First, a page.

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Ad-dressing the Mary Condition (Part Two)

March 5, 2013

Before you begin this essay, I would suggest that you read Part One. I began with Philo, and ended with Mary, a misunderstood servant of God. In this essay, I would like to examine her person.


A look at the name Mary.

In Behind the Names, the etymology and history of first names, we have:

Usual English form of Maria, which was the Latin form of the New Testament Greek names Μαριαμ (Mariam) and Μαρια (Maria) – the spellings are interchangeable – which were from the Hebrew name מִרְיָם (Miryam). The meaning is not known for certain, but there are several theories including “sea of bitterness”, “rebelliousness”, and “wished for child”. However it was most likely originally an Egyptian name, perhaps derived in part from mry “beloved” or mr “love”.
Mary of Magdala was said to be of Egypt, and looking up the name Magdala , I found some relevant information on Wikipedia.
Magdala (Aramaic: מגדלא / Magdala, meaning “elegant”, “great”, or “tower” (viz. “great place”); Hebrew: מגדל / Migdal, meaning “tower”; Arabic: قرية المجدل / Qariyat al-Majdal) is the name of at least two places in ancient Israel mentioned in the Jewish Talmud and one place that may be mentioned in the Christian New TestamentMagdala was also a high stronghold in Ethiopia that was taken on April 13, 1868, by Sir Robert Napier, created Baron Napier of Magdala.

And, of course, Magdala was known as an active fishing village. Somewhere in my readings, I read Magdala was know as “village of fishes”.

Now, let’s consider for a moment that the Mary in The Gospel of Mary (Nag Hammadi Scriptures) is the same Mary as Mary, the mother of Jesus. Before any Religious start snorting and stomping their feet, Mary of Magdala was not a prostitute, and those “demons” mentioned in the the Gospels are Spiritual Language for something, which I will get into later in this essay.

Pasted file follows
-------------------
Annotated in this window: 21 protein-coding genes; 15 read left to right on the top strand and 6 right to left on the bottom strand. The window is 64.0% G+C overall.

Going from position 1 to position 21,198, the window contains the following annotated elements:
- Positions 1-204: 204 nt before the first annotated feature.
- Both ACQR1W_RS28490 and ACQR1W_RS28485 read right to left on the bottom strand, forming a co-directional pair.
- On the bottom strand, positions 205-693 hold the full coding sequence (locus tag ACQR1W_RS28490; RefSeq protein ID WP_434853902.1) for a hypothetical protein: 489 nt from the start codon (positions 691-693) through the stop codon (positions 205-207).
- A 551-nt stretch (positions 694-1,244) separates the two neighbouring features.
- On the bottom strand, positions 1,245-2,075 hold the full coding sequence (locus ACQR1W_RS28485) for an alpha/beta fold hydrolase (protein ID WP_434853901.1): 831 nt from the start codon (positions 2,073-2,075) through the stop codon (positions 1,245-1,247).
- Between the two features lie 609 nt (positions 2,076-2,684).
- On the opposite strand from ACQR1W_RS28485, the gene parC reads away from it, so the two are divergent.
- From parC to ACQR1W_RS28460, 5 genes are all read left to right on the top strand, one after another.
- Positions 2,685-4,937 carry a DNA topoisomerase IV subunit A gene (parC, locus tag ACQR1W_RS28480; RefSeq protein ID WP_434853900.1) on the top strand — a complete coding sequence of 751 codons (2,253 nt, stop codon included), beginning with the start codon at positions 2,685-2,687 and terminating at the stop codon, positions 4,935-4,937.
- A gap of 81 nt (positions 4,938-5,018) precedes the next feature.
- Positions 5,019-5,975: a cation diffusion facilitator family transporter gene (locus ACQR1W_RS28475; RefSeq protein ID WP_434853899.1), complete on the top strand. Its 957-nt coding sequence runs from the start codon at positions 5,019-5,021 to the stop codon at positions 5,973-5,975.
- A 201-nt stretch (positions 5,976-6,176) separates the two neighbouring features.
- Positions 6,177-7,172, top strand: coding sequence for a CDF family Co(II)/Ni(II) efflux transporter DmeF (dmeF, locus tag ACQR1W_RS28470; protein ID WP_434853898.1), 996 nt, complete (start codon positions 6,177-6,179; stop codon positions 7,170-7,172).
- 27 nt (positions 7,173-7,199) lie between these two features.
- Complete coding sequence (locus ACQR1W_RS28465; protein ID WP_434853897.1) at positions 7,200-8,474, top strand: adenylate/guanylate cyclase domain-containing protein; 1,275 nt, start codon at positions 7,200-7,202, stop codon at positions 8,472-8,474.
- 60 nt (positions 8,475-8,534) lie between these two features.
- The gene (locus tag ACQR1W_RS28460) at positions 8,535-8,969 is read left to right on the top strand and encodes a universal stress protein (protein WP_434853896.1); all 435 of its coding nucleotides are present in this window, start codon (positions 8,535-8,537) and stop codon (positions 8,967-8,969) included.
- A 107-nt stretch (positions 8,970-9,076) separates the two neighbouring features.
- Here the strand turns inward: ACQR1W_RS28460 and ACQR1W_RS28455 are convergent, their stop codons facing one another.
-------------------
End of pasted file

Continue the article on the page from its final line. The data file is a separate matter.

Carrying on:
While Jesus was hanging on that cross, he said:

25 Now there stood by the cross of Jesus his mother, and his mother’s sister, Mary the wife of Cleophas, and Mary Magdalene.

26 When Jesus therefore saw his mother, and the disciple standing by, whom he loved, he saith unto his mother, Woman, behold thy son!

27 Then saith he to the disciple, Behold thy mother! And from that hour that disciple took her unto his own home. John 19. 25-27

Note: part of the Egyptian meaning on the name Mary is “beloved”, like John, the beloved of Jesus. Also, the name John means God has given, gift of God.

For the name Mary, we are looking at sea of bitterness, rebelliousness, and wished for child. We are looking at three understandings on Magdala: elegant, great and tower. And, we have three MarysAnother important understanding in name usage would be where the text refers to one of the Marys as his mother’s sister. And Jesus refers to John as Mary’s son, and she his mother. There is also a very important understanding in the words: And from that hour that disciple took her into his own home ( Note: The words of Jesus at the Last Supper: Take, eat; this is my body. Also, from that hour has special significance in the life of one reborn. No one knows the day and the hour) And, of course, John was to remain, for Jesus said to Peter: